If watching people chasing each other around a track, or throwing objects around on a field isn’t your idea of entertainment, then there are plenty of other sports at the Olympic games to keep you half interested. After the much hyped build up to the games it’s natural to feel disappointed when you realise athletics isn’t really that good to watch, and the goings on at your local baths are more exciting than the 200 metre freestyle swimming. To put it in a football context, it’s similar to the build up to an England performance at a major tournament – all hype, expectation, sponsorship and waffle – but not much of an end product.
The build up the the football at the London games has been somewhat underwhelming, with only a story about David Beckham’s non-selection making any headlines, and some Scottish people getting angry about nothing for no reason.
Team GB are taking part in the competition for the first time since 600 BC when an Iron Age XI were sent to Greece to compete in an early form of the game. They triumphed against the Greeks but were crushed by the Romans in the latter stages.
Back in the present day Team GB (representing Wales and England) have been reformed, but success in the tournament will be a tough ask for Stuart Pearce’s charges. Having been thrown together on a whim they will have to learn to play and gel as a team in a short space of time, whereas most of the other nations involved, especially the South Americans and Spain, are using this as a warm up to their World Cup campaigns in the build up to 2014. These nations already have established internationals in their side, and it’s just a case of which young players will shine in this tournament enough to break into the senior team permanently.
Brazil and the Class for 2014
These differences were evident in the recent warm up game between Team GB and Brazil. The Brazilian side contained players such as Oscar, Neymar, Damiao, Rafael, Romulo, Pato, Ganso, Lucas Moura, Danilo, and goalkeeper Rafael Cabral; all of whom are emerging as top class players, and all of whom meet the under 23 criteria for the Olympic squad. Thiago Silva, one of the best centre backs in world football, Marcelo of Real Madrid, and the in demand forward Hulk have been added to their squad as their quota of three over 23 players, and here you begin to see the gulf in class between the favourites and Team GB. The British side did well to limit the score to 2-0 on Friday, all things considered.
Uruguay and the British Group
The next obstacles for Team GB to overcome will appear in the shape of Uruguay, Senegal, and UAE in the group stages of the tournament. Uruguay will be looking to evolve their squad after winning the Copa America in 2011, and take the team to the next level for the 2014 campaign. One of the overachievers in international football – taking into account their population and relatively small pool of players compared to other nations – Uruguay have chosen Luis Suarez, Edinson Cavani, and defensive midfielder Edigo Arevalo Rios as their overage players, with their aforementioned captain Suarez being considered by many as one of the best players in international football. If this wasn’t enough they also have their own bunch of future stars. Defenders Sebastian Coates and Alexis Rolin are set to be the senior team’s future centre back pairing and they also have an attacking threat from players such as Gaston Ramirez, Abel Hernandez, and the newcomer to the international scene, Jonathan Urretaviscaya.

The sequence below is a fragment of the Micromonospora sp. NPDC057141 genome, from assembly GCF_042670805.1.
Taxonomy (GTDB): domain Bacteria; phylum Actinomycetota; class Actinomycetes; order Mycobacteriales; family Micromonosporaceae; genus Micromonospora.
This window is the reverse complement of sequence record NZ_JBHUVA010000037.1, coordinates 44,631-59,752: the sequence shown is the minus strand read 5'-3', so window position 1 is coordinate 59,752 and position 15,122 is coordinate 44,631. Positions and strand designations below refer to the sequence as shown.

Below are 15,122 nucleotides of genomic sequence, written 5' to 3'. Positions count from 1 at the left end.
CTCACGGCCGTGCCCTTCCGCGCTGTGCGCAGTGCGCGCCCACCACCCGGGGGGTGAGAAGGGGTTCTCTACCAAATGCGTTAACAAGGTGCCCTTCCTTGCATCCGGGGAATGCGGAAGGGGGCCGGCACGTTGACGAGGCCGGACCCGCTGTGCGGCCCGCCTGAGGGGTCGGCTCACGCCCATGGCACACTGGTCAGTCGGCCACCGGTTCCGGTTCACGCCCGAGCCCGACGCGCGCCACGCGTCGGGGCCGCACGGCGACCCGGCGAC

With the top two from each group going through to the knockout stages, Great Britain will also have to look out for the Senegalese side. Having chosen an over 23 trio of Papa Gueye, Mohamed Diame, and prolific striker Dame N’Doye they will be looking for performances to from younger players to stake their claim for inclusion in the senior side as they prepare for January’s African Nations tournament.
Contenders Ready – Spain, Mexico and South Korea
After dominating international football in recent years, Spain will be hoping to add Olympic gold to their trophy haul and further enhance their reputation as one of the best international teams of all time. This under 23 squad is the next wave of players who are similar in style to the main squad, and look set to slot into a senior role with ease, as and when required. All players in the team have at least one senior cap, and they have three players in Juan Mata, Jordi Alba, and Javi Martinez who were part of the recent European Championship winning squad. Stars such as David de Gea, Cesar Azpilicueta, Iker Munain, and Cristian Tello could consider themselves unlucky to not already be in the senior squad regularly, such is the depth of talent in Spanish football at the moment.
Of the other contenders Mexico are probably the strongest with South Korea as the obligatory surprise package. Mexico will turn out a side of stereotypically quick minded, quick footed, technically gifted players which will give any slow defensive lines a few worries. Giovani dos Santos, wasted by harry Redknapp at Spurs, still qualifies as an under 23 player despite already having 59 senior caps on his coat hanger. South Korea also have a relatively experienced side for this age group, and will look to English based strikers Park Chu-Young and Ji Dong-Won to fire them into the latter stages.
That’s Entertainment (kind of)
The football tournament at the Olympics may not lead to stadium sell outs and two hour build up programs on multiple TV channels, but nations such as Spain, Uruguay, and Brazil will offer fans a chance to see the future stars of international football, and if Team GB can get some team unity within a short space of time they might put up a good fight. You’ll still have to put up with those pesky BBC “commentators” though.